This book provides a gold mine of information to anybody who is interested in the theme of death and resurrection as it is described and treated in the New Testament. . . . The information is treated and presented in a responsible way, which makes the book reliable and therefore a valuable tool for research.

—Jan G. van der Watt, Review of Biblical Literature

If you thought scholarly discussions could not be edifying, this book proves you wrong. In keeping with the stated purpose of this series, this book attempts to bridge the gap between academic study and the life of the church. It does an admirable job of both. There is a wealth of information and discussion, but there is an impressive pastoral bent to many of the chapters.

—Online Reviewer

The Messiah in the Old and New Testaments

  • Editor: Stanley Porter
  • Publisher: Eerdmans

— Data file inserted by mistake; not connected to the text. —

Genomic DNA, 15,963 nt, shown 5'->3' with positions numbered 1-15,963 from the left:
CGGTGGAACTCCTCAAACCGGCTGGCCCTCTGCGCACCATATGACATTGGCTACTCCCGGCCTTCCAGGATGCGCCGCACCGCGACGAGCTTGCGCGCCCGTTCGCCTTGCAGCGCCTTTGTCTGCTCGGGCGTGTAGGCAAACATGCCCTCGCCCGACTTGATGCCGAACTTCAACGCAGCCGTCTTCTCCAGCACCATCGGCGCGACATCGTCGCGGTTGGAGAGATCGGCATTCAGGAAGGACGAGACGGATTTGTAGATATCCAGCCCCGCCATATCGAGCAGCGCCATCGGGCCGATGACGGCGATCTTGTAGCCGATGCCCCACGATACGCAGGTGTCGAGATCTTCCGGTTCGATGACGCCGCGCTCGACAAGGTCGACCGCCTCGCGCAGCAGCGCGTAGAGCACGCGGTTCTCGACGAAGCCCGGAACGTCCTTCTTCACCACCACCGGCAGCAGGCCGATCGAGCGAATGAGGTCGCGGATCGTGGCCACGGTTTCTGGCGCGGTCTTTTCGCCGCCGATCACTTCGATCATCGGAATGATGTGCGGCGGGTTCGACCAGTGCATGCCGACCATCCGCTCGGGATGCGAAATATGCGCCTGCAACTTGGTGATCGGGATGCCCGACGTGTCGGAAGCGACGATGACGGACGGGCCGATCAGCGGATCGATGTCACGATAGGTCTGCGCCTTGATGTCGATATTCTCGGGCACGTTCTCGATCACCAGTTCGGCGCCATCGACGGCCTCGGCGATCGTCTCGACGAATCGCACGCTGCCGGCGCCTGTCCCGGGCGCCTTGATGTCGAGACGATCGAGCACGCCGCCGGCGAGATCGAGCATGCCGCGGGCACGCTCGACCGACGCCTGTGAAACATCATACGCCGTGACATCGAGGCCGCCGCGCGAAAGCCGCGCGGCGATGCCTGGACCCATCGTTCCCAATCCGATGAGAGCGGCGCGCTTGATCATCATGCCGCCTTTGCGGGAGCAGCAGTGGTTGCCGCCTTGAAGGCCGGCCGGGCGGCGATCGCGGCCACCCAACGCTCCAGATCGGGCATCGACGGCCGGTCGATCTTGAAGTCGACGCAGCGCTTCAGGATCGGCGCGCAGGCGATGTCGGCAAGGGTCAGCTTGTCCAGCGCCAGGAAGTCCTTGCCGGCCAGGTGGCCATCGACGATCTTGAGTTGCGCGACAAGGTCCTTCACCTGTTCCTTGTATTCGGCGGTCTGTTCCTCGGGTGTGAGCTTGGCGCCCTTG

• Publication Date: 2007
  • Pages: 282

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When the ancients talked about "messiah", what did they picture? Did that term refer to a stately figure who would rule, to a militant who would rescue, or to a variety of roles held by many? While Christians have traditionally equated the word "messiah" with Jesus, the discussion is far more complex. This volume contributes significantly to that discussion.

Ten expert scholars here address questions surrounding the concept of "messiah" and clarify what it means to call Jesus "messiah." The book comprises two main parts, first treating those writers who preceded or surrounded the New Testament (two essays on the Old Testament and two on extrabiblical literature) and then discussing the writers of the New Testament. Concluding the volume is a critical response by Craig Evans to both sections. This volume will be helpful to pastors and laypersons wanting to explore the nature and identity of the Messiah in the Old and New Testaments in order to better understand Jesus as Messiah.